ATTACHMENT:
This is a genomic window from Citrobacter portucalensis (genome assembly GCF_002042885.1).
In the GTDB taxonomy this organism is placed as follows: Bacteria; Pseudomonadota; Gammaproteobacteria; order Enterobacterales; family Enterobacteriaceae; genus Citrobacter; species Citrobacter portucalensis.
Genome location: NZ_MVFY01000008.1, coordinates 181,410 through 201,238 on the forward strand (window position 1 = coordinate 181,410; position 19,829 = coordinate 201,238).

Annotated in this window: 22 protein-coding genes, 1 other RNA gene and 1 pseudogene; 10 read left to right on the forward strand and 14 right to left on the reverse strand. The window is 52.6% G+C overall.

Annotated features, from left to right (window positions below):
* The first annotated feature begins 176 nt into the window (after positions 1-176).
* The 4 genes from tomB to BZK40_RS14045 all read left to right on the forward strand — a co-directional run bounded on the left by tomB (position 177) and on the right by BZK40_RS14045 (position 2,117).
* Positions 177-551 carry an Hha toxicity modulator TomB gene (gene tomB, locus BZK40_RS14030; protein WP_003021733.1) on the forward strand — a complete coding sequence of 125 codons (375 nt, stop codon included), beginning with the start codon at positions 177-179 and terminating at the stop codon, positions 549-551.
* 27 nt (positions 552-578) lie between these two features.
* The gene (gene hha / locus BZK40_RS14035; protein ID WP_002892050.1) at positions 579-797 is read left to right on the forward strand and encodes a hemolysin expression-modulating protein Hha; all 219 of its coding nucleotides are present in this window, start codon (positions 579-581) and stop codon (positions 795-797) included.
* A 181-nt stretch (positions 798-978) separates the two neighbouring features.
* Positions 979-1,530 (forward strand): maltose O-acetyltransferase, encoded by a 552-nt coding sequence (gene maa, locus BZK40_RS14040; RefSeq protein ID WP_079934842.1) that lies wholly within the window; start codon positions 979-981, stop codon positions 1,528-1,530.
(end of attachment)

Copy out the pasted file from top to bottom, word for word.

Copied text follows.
This is a genomic window from Citrobacter portucalensis (genome assembly GCF_002042885.1).
In the GTDB taxonomy this organism is placed as follows: Bacteria; Pseudomonadota; Gammaproteobacteria; order Enterobacterales; family Enterobacteriaceae; genus Citrobacter; species Citrobacter portucalensis.
Genome location: NZ_MVFY01000008.1, coordinates 181,410 through 201,238 on the forward strand (window position 1 = coordinate 181,410; position 19,829 = coordinate 201,238).

Annotated in this window: 22 protein-coding genes, 1 other RNA gene and 1 pseudogene; 10 read left to right on the forward strand and 14 right to left on the reverse strand. The window is 52.6% G+C overall.

Annotated features, from left to right (window positions below):
* The first annotated feature begins 176 nt into the window (after positions 1-176).
* The 4 genes from tomB to BZK40_RS14045 all read left to right on the forward strand — a co-directional run bounded on the left by tomB (position 177) and on the right by BZK40_RS14045 (position 2,117).
* Positions 177-551 carry an Hha toxicity modulator TomB gene (gene tomB, locus BZK40_RS14030; protein WP_003021733.1) on the forward strand — a complete coding sequence of 125 codons (375 nt, stop codon included), beginning with the start codon at positions 177-179 and terminating at the stop codon, positions 549-551.
* 27 nt (positions 552-578) lie between these two features.
* The gene (gene hha / locus BZK40_RS14035; protein ID WP_002892050.1) at positions 579-797 is read left to right on the forward strand and encodes a hemolysin expression-modulating protein Hha; all 219 of its coding nucleotides are present in this window, start codon (positions 579-581) and stop codon (positions 795-797) included.
* A 181-nt stretch (positions 798-978) separates the two neighbouring features.
* Positions 979-1,530 (forward strand): maltose O-acetyltransferase, encoded by a 552-nt coding sequence (gene maa, locus BZK40_RS14040; RefSeq protein ID WP_079934842.1) that lies wholly within the window; start codon positions 979-981, stop codon positions 1,528-1,530.